Step 8
Find a small stone or brick to place on the lid. Oscars like to jump and are strong enough to push open the lid unless it's weighed down.

Tips & Warnings
It's good to get a separate electrical outlet strip to plug all of the aquarium equipment in. This saves on some confusion about what wire goes with what appliance. Do not get the fish until a month after the tank is up and running. There will not be enough good bacteria in the tank to keep your oscar fish alive. Never use soap on an aquarium or anything that goes inside it. The residue can linger and poison the fish.

Recommended read
To learn more on oscar fish care and breeding, download the complete ebook guide on oscar fish care at www.oscarfishsecrets.com

How to Feed an Oscar Fish

By Summer Banks

Oscars are most closely related to Piranhas. Creating a living fish environment is a soothing and relaxing way to add the element of water to your home. Oscars are a relative of the Piranha and eat just as aggressively. Oscars tend to be a dirty fish by nature. These large fish are quite easy to feed and keep the tank clean at the same time.

Difficulty: Easy
Things You'll Need: Oscar fish & Oscar Food

Step 1
Choose the right food. Oscars are most closely related to piranhas. These aggressive fish love their live food, but should not eat these treats every day. The food you choose for your Oscar will depend on the size of your fish. Baby Oscars will be happy consuming large flakes and small pellets. Once they grow larger, choosing a larger pellet is the best decision.

Step 2
Remember memory loss. Oscars are truly gluttonous fish that have a 13 second memory. That means to the owner, the fish do not remember ever having eaten. It is in an Oscar's nature to make their owner feel as though they are starving and can be seen hovering around the top of the tank nearly all day. Oscars should only be fed once a day or once every two days.

Step 3
Never feed too much. Oscars are one of the dirtiest fish you could have in an aquarium. Over feeding the Oscar will only contribute to the build up of waste in the tank. Oscars will eat all they need to eat in two to three minutes. The best way to feed an Oscar is to drop small amounts of food into the tank and watch them eat it all before dropping in more. After two to three minutes, the Oscar has eaten enough to remain healthy.

Recommended read
To learn more on oscar fish care and breeding, download the complete ebook guide on oscar fish care at www.oscarfishsecrets.com

About the Signs of Breeding in Oscar Fish

By Kevin Freeman

When Oscar fish are ready to breed, common signs and behaviors for the mating process can often confuse fish owners into thinking that a fight to the death is taking place. The Oscar fish is a sometimes aggressive breed; it is not uncommon to see quarrelsome behavior. However, there are certain behaviors to watch for that are sure signs of breeding rather than fighting. If you are raising or breeding Oscars, this knowledge is essential to avoid any misunderstandings.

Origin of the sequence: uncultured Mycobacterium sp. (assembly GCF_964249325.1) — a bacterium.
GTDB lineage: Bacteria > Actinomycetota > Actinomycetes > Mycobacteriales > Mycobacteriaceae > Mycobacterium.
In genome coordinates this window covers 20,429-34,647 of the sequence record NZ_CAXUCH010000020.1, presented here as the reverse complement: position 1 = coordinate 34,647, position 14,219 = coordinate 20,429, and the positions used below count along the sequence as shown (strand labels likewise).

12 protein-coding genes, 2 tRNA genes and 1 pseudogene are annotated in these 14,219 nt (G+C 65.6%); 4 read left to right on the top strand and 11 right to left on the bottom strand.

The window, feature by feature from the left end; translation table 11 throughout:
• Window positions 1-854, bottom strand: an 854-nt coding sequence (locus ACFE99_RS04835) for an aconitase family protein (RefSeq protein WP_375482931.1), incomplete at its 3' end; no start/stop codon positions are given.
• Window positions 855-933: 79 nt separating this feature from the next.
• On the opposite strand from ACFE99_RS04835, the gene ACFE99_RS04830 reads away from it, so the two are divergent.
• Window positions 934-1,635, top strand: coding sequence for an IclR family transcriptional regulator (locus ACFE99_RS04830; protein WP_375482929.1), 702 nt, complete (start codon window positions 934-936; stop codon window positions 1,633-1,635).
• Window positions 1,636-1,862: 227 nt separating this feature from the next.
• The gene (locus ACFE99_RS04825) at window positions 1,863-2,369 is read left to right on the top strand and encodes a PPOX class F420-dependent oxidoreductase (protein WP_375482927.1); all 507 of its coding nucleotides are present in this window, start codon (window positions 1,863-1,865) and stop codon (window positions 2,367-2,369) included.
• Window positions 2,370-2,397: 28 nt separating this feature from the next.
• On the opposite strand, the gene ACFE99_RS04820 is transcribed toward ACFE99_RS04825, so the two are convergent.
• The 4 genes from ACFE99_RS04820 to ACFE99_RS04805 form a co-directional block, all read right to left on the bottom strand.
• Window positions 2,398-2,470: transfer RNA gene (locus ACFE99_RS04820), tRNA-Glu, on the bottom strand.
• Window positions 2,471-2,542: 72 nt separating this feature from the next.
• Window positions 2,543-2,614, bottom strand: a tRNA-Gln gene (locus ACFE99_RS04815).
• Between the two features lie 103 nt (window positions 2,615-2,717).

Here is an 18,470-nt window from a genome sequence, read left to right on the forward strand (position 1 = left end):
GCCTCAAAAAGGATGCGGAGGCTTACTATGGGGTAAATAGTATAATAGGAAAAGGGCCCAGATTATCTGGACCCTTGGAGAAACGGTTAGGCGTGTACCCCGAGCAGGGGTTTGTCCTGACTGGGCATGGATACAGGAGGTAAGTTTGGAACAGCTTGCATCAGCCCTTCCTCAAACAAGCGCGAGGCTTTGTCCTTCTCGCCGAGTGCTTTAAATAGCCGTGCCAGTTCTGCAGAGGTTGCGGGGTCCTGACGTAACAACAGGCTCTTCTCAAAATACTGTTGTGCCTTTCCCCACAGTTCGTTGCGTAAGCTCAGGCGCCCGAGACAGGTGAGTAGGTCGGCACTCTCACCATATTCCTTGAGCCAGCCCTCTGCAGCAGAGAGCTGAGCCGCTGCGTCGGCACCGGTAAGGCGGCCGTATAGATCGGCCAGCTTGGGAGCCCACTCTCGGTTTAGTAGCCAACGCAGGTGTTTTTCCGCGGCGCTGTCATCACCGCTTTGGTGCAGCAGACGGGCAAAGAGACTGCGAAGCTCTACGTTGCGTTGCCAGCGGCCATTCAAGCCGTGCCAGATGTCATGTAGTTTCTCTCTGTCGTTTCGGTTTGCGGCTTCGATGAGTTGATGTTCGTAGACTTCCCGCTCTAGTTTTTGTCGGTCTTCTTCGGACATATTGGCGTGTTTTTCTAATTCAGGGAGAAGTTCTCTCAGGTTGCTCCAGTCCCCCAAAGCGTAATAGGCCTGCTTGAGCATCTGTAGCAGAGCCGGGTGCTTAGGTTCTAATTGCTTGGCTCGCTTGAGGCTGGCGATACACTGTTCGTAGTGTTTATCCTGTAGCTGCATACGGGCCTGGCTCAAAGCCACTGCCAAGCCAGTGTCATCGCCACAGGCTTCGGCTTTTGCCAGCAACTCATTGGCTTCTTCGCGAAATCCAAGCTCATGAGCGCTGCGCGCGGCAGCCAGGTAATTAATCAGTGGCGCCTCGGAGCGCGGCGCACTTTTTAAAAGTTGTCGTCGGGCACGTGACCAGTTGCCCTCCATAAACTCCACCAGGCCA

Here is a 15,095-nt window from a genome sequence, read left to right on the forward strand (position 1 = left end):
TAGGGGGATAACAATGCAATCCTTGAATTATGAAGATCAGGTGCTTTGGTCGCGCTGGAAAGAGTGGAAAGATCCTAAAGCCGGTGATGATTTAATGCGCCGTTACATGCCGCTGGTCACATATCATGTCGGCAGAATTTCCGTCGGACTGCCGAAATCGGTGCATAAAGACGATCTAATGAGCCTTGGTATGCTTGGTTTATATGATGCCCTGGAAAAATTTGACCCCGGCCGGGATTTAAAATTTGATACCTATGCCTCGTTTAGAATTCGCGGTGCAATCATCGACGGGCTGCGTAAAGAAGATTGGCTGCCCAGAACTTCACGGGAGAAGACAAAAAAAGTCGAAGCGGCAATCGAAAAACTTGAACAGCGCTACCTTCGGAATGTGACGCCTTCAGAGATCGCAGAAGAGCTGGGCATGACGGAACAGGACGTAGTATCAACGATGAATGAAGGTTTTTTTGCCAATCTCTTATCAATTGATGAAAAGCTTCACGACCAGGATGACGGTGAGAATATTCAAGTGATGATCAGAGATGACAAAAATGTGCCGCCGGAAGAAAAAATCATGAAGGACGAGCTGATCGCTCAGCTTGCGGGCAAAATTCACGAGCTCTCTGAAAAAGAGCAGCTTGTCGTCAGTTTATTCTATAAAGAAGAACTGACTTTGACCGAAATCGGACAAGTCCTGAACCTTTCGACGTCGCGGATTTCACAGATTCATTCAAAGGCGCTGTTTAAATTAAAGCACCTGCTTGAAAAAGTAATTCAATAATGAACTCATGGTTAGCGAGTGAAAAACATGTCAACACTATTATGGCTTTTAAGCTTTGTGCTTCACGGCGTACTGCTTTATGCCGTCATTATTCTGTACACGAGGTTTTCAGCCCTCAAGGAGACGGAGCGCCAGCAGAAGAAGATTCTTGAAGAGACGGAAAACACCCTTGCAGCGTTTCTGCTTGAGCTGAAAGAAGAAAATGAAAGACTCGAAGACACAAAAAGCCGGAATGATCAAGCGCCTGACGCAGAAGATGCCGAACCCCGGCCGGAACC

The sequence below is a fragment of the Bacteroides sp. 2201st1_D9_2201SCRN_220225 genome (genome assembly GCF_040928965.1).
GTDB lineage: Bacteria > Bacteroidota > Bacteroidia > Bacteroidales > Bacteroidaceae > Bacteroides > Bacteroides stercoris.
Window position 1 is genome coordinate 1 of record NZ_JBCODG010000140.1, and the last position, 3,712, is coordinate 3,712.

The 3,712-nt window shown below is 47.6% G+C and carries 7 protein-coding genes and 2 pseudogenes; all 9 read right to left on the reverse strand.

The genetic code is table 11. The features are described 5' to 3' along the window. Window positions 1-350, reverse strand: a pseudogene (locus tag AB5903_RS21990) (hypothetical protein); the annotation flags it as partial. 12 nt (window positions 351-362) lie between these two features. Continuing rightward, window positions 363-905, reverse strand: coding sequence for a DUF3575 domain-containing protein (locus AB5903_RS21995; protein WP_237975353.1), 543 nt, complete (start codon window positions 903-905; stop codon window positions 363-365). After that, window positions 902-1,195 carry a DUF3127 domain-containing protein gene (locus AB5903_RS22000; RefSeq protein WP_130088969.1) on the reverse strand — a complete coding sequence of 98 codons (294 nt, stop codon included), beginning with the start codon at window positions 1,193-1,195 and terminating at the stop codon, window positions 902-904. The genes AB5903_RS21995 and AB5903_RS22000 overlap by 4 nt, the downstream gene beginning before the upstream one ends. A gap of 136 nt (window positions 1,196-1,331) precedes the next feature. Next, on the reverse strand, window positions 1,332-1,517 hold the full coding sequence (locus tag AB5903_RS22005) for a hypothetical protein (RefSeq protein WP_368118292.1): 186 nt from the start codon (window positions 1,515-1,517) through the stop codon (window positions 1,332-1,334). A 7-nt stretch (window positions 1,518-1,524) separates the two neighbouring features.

The Facts
The Astronotus Oscellatus, also known as the Oscar, is an aggressive species of fish, even the nicest of which will be inclined to get into an occasional scuffle with his or her neighbors. Because the signs of breeding in Oscars are so similar to those of territorial fighting, it can sometimes be difficult to determine if your Oscars are ready to breed.

Risk Factors
Common breeding signs to look for in Oscars include lip locking between mates, frequent chasing of each other through the aquatic environment, shivering or shaking that is usually accompanied by tail lashing, and even nipping and biting that can result in the violent removal of strips of flesh. Mating Oscars have even been known to kill their partner on occasion during the violent mating ritual.

Expert Insight
When breeding Oscar fish, the recommended course of action is to allow six young Oscars to grow together in a shared environment. As they reach sexual maturity, the Oscars will select their mates from among the companions. Oscars can be picky when choosing their mates, so this process will often result in only one pair being formed. Because mating pairs can be overly territorial and aggressive, it is also advisable to remove any companions once a pair has formed.

Oscar fish tend to prefer large, flat pieces of stone to lay their eggs upon. Granite slabs are a popular choice for egg-laying stones among aquarists because they can provide a smooth, flat surface on which the female can lay her eggs. When such a stone has been chosen, the fish will often clean the stone's surface with his or her mouth in preparation for the laying of the eggs. This behavior is a good indication that the mating ritual is taking place.

Time Frame
The typical gestation period for Oscar fish eggs is typically three to 10 days, depending on water temperature. As a rule of thumb, the warmer an environment's water is, the faster the eggs will hatch. After the eggs have been laid, it is important to remove any other predators from the environment as they will consume the 1,000 to 3,000 eggs, as well as the resulting fry. The parents, however, are protective toward their young and will aggressively defend the tiny offspring.

Expert Insight
If you are considering breeding Oscar fish, be prepared for aggressive behavior or the death of your fish, a picky mating selection, the need for an isolated environment and a great deal of offspring when the young are hatched. Keep in mind through the process that the water temperature and pH level must be very carefully monitored both to ensure that the fish are healthy and happy and to promote the healing of any wounds that are caused by the process.

Recommended read
To learn more on oscar fish care and breeding, download and read the complete ebook guide on oscar fish care at www.oscarfishsecrets.com